It is the stopping of spewing the pain that people with anxiety/depression learn to turn away from the best they can and with whatever assistance they need, but then it is just that concept that closes the doorway to actual healing and connection.

 

“If I can just limit or better completely stop spewing my anxiety, depression, fear, concern, anger, negativity, then maybe…. Just maybe I can earn my worthiness back to be loved and accepted.”

 

The testing grounds are already there for most, they have looked into the eyes of their loved ones and they have seen the misery and disappointment too often that they blame themselves for and they have found the strength to be quiet and to simmer their emotions and trauma and present the image that they feel is required of them. That image that is muted, safe and simple to understand, and as they present this they make observations of how they are now being treated. It is more connective, loving, accepting and pleasing. 

 

The reward of gaining the feeling that they crave so deeply is given to them.

And so the saga of anxiety and depression continues. 

The building blocks of belief that keep gaining support without realizing that the only way to achieve this “feeling of happiness, of being loved, cared for, good enough,” can only be as long as you avoid Pandora’s box and let creep out your fear of abandonment. Your trauma of being let down or not seen. As long as you can hold your past at bay you can bask in this “good feeling.” Unfortunately, those mental/emotional muscles grow weary and our bodies demand to speak our truth. They wail at us with intestinal issues and hypertension. They keep us up at night and force us to feel our pain of turning away from the things that we do not want to recognize until they force us to wake up and deal with what we have been ignoring. 

 

The answer that our bodies are demanding is exactly what we are wanting from those that we love and love us. Our bodies are saying pay attention, care for me, honor me, support me, hold me in safety and speak. 

 

The answer to healing is never about shutting down, hiding, masking and numbing. These are all based in fear. The answer is in personal growth and unearthing all of you. Falling in love with that inner child who is scared. It is not in the expectation of some deadline to suddenly have this problem solved. We are all trauma cases and the only way for any human to live a life of radiance is to accept that we do not see all of ourselves at any given moment because this life is a life about revealing and learning ourselves. The ever changing, evolving you. Perfectly imperfect.


    2 replies to "When You Have Anxiety or Depression You Eventually Learns This…"

    • Larry Michel

      Robin Williams had a degenerative debilitating and incurable disease called Lewy body dementia. Using him as an example in the way you have here is sadly inaccurate and tarnishes the intention of your article. There is also Genetic Energetics that can exacerbate the conditions of depression when one does not understand and embrace the unique flow the body requires. In these conditions, it is not so much about anger as it is ones body and mind’s need for continuous movement/activity. Yes, we need to be ever-changing and evolving. And we must embrace “what” as well as “who” we are to accomplish the task.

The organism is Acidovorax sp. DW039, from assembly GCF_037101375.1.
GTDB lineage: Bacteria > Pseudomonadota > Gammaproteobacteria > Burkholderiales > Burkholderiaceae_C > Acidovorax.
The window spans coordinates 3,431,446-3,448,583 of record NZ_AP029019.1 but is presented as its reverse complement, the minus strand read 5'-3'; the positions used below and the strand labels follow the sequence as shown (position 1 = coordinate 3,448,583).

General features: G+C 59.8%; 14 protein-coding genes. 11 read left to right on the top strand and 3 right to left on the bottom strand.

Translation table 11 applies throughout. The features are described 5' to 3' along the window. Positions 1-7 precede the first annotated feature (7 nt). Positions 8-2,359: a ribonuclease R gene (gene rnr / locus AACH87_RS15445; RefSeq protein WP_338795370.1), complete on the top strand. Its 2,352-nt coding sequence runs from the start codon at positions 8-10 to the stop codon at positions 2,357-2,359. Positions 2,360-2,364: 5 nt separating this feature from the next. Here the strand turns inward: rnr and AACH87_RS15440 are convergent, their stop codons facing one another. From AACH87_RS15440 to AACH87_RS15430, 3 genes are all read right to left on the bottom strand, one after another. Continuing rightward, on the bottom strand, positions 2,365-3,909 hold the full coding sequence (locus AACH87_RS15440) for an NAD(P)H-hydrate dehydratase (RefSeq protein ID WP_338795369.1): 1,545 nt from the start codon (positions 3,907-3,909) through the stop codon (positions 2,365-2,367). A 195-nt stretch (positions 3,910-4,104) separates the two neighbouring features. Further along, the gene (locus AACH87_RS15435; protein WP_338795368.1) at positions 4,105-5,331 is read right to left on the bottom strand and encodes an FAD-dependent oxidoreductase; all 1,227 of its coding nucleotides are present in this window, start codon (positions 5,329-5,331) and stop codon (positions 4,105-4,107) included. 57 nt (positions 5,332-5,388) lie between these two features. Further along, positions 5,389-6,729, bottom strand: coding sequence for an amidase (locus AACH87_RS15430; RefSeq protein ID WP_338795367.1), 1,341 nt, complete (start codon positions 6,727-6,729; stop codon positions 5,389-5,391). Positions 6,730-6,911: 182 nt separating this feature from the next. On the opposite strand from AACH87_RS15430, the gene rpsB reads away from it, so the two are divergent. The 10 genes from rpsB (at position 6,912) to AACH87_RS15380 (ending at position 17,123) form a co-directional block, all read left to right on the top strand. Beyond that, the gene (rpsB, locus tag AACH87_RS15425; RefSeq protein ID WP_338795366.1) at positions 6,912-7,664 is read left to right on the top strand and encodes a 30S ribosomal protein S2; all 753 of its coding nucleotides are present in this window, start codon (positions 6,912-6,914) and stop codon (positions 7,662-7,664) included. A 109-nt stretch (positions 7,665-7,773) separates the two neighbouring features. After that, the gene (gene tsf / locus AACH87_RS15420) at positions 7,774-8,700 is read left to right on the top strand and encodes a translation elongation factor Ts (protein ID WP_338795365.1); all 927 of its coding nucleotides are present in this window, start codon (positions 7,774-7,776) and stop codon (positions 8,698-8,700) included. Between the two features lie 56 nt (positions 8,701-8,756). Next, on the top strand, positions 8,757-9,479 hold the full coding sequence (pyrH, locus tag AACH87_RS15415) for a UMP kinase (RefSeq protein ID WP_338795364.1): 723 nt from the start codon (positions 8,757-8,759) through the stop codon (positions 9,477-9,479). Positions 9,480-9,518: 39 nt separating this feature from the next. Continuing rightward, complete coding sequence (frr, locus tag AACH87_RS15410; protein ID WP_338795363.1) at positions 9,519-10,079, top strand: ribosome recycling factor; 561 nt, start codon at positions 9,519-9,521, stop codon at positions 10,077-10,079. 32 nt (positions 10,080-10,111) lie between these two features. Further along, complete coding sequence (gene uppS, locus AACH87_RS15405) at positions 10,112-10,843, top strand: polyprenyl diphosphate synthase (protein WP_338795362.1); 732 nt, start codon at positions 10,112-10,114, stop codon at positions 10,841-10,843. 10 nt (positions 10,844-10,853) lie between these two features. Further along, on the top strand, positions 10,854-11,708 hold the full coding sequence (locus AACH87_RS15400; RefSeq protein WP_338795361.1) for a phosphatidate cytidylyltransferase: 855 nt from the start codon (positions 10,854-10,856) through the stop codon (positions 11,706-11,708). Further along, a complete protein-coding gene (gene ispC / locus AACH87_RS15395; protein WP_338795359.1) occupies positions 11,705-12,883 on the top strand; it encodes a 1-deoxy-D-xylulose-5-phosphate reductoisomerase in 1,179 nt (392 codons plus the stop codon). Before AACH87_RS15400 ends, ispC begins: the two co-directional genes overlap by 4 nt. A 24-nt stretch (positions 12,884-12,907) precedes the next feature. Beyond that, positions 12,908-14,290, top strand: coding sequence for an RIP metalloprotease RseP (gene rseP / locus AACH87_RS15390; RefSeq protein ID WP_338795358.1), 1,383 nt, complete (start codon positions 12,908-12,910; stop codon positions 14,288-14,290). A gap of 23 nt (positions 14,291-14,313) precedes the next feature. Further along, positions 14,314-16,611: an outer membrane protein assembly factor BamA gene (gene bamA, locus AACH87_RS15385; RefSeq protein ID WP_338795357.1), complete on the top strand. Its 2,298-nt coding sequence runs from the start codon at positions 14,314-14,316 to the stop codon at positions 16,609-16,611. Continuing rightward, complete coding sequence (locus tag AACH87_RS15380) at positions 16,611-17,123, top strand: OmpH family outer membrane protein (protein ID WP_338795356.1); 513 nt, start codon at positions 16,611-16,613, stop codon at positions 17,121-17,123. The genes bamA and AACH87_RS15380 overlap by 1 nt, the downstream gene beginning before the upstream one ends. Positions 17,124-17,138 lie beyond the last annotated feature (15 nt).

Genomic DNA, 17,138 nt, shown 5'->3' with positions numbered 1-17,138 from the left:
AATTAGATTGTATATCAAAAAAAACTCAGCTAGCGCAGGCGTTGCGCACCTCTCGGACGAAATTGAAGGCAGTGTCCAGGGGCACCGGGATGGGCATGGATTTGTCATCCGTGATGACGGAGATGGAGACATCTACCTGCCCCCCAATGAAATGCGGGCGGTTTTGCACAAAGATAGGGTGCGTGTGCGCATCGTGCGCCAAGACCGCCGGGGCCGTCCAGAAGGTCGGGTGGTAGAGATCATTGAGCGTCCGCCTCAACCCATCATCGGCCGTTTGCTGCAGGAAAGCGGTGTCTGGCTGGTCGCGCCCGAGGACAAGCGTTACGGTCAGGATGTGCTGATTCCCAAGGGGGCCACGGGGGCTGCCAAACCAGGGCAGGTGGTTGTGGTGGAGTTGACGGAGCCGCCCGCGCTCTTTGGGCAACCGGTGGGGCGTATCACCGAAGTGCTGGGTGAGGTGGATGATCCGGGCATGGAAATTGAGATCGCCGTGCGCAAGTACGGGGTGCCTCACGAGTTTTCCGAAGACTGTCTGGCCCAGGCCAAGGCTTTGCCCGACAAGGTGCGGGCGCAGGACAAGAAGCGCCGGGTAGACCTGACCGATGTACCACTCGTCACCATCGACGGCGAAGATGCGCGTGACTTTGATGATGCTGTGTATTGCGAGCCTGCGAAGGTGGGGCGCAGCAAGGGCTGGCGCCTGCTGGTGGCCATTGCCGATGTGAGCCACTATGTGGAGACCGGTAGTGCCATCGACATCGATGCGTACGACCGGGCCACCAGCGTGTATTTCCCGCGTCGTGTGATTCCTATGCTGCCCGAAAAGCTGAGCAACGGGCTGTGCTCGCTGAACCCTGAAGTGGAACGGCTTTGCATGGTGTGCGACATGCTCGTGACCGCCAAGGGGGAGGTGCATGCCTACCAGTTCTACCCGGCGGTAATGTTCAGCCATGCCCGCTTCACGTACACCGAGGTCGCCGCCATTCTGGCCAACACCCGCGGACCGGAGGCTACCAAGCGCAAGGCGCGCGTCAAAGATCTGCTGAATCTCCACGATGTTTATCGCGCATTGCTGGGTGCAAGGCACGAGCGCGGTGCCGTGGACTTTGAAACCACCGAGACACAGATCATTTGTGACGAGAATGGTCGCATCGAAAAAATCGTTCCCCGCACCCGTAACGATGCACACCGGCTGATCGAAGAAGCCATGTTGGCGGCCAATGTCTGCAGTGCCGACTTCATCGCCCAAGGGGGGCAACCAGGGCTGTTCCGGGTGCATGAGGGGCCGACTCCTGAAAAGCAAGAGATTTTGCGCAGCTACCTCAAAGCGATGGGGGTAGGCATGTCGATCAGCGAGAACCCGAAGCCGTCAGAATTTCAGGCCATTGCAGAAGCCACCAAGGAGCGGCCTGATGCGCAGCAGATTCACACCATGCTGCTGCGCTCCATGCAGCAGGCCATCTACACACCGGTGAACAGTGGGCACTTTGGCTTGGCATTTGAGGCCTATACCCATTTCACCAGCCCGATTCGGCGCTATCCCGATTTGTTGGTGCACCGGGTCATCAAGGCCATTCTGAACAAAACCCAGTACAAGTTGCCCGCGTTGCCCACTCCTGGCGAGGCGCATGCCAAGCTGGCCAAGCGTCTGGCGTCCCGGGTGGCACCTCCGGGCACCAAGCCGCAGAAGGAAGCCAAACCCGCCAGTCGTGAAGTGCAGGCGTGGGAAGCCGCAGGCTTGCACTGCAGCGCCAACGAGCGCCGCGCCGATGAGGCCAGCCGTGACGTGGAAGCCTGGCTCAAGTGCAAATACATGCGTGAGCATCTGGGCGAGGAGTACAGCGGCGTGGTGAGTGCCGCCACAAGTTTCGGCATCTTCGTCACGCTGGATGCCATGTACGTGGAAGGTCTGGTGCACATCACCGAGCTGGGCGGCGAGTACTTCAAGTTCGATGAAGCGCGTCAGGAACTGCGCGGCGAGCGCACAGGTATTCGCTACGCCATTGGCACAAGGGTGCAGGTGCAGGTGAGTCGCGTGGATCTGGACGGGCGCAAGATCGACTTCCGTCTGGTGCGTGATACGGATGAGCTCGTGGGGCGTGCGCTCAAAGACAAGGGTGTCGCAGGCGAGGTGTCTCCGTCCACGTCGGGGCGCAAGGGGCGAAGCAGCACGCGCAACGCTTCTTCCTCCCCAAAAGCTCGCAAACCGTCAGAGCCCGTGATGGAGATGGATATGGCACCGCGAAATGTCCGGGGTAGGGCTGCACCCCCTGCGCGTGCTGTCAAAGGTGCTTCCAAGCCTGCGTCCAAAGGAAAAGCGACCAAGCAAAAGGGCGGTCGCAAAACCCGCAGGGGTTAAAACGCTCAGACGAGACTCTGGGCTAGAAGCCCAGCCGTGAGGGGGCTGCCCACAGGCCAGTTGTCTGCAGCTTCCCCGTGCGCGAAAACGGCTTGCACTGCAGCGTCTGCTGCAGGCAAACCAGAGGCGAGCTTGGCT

• Kendal Williams

        Thank you, Larry, for your response and input here. You are correct that Robin Williams suffered from Lewy Body Dementia, however the point of the article is that anxiety and depression among other secondary symptoms arise in our bodies as well as our emotional/mental houses as a messenger to something that is being disregarded. That is why I brought focus onto Louise Hays work in this article as well.

        Taken from The Nation Institute on Aging – Behavioral and mood symptoms of Lewy body dementia
        Depression. Apathy, or a lack of interest in normal daily activities or events and less social interaction. Anxiety and related behaviors, such as asking the same questions over and over or being angry or fearful when a loved one is not present.

        If we then review Louis Hays work on the links we can see that apathy is saying there is a resistance to feeling. Deadening of the self. Fear.
        Then if we look at degenerative cognitive disorders such as Lewy body dementia, we see that the body is speaking to us about a refusal to deal with the world as it is. Hopelessness and helplessness. Anger.

        Which all relates back to what my message was and how those who suffer from such trauma reactions and states of being can and often do relate and the choices that they make.

        My article was about awareness and bringing consciousness to the language that we have learned to ignore – that of our sacred body.

        Thank you for your comment and follow, you are appreciated, and I love your thoughts and feelings.
        Blessings.